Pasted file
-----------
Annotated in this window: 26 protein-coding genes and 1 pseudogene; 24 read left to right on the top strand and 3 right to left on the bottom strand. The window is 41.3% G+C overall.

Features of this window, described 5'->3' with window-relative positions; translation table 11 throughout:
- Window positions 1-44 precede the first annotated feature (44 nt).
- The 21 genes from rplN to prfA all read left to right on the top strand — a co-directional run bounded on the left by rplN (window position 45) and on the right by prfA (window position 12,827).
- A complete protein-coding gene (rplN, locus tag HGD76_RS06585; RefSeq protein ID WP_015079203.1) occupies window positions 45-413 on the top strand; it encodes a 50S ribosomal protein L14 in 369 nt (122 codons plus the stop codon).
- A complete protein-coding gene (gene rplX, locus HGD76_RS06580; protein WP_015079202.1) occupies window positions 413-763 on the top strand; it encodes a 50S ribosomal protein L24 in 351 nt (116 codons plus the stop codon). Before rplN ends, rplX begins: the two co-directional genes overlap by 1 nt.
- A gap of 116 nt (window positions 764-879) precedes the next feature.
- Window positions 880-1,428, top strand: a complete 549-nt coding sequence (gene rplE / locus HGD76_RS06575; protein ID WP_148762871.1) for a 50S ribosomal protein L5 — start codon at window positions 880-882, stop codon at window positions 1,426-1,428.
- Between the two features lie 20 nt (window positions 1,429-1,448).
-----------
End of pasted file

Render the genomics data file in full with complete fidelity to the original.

Annotated in this window: 26 protein-coding genes and 1 pseudogene; 24 read left to right on the top strand and 3 right to left on the bottom strand. The window is 41.3% G+C overall.

Features of this window, described 5'->3' with window-relative positions; translation table 11 throughout:
- Window positions 1-44 precede the first annotated feature (44 nt).
- The 21 genes from rplN to prfA all read left to right on the top strand — a co-directional run bounded on the left by rplN (window position 45) and on the right by prfA (window position 12,827).
- A complete protein-coding gene (rplN, locus tag HGD76_RS06585; RefSeq protein ID WP_015079203.1) occupies window positions 45-413 on the top strand; it encodes a 50S ribosomal protein L14 in 369 nt (122 codons plus the stop codon).
- A complete protein-coding gene (gene rplX, locus HGD76_RS06580; protein WP_015079202.1) occupies window positions 413-763 on the top strand; it encodes a 50S ribosomal protein L24 in 351 nt (116 codons plus the stop codon). Before rplN ends, rplX begins: the two co-directional genes overlap by 1 nt.
- A gap of 116 nt (window positions 764-879) precedes the next feature.
- Window positions 880-1,428, top strand: a complete 549-nt coding sequence (gene rplE / locus HGD76_RS06575; protein ID WP_148762871.1) for a 50S ribosomal protein L5 — start codon at window positions 880-882, stop codon at window positions 1,426-1,428.
- Between the two features lie 20 nt (window positions 1,429-1,448).